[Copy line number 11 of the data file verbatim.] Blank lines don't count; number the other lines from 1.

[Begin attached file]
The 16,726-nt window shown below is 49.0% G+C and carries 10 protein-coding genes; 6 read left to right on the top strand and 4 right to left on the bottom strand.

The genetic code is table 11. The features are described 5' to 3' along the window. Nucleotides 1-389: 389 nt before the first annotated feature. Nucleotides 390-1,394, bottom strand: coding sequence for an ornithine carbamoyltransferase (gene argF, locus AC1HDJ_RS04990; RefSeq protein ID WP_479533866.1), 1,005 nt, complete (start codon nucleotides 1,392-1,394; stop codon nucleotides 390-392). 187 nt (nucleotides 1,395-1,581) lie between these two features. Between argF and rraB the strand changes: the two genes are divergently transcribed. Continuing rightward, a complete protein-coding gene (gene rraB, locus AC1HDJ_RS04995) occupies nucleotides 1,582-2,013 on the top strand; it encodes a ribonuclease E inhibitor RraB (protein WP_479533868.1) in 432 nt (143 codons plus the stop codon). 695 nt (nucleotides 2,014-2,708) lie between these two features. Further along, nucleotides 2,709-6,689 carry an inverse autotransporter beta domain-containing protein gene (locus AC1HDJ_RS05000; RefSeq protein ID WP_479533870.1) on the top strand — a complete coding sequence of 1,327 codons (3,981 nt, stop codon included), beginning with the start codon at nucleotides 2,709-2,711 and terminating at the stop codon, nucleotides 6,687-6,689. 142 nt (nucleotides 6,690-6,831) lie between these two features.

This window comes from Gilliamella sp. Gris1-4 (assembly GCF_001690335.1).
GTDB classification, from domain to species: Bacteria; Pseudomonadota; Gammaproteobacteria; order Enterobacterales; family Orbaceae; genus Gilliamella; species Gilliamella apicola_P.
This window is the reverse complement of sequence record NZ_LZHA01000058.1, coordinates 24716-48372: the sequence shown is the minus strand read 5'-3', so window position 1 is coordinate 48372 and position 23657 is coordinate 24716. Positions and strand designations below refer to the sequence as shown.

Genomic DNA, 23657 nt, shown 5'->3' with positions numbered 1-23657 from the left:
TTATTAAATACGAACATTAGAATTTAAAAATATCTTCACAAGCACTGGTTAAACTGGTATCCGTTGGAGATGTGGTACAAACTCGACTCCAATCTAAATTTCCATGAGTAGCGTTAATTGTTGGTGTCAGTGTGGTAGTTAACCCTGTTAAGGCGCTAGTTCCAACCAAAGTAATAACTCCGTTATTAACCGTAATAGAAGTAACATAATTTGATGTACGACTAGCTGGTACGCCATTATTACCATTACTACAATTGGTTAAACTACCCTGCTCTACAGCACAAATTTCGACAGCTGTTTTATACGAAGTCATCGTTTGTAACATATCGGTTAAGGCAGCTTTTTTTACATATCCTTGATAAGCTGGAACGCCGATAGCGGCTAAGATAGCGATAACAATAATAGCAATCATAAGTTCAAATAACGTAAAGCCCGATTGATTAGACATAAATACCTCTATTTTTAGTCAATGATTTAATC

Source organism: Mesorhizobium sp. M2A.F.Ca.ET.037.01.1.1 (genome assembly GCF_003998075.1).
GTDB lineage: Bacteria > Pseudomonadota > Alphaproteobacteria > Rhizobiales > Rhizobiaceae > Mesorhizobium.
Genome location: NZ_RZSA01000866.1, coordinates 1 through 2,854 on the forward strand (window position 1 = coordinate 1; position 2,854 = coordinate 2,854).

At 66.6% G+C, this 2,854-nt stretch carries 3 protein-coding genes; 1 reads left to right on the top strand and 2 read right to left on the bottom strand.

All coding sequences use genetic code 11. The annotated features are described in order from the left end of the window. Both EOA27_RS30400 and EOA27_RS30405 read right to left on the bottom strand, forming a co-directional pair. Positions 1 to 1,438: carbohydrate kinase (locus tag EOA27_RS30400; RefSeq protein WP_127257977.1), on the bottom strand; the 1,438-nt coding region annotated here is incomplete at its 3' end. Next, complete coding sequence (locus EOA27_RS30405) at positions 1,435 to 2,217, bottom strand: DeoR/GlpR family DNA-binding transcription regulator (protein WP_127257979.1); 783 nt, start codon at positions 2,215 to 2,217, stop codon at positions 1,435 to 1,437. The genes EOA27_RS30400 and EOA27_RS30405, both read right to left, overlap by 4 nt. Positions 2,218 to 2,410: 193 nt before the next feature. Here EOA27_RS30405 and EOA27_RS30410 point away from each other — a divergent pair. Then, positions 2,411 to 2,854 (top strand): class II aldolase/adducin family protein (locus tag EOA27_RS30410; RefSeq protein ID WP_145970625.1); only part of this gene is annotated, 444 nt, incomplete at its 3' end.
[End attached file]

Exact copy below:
At 66.6% G+C, this 2,854-nt stretch carries 3 protein-coding genes; 1 reads left to right on the top strand and 2 read right to left on the bottom strand.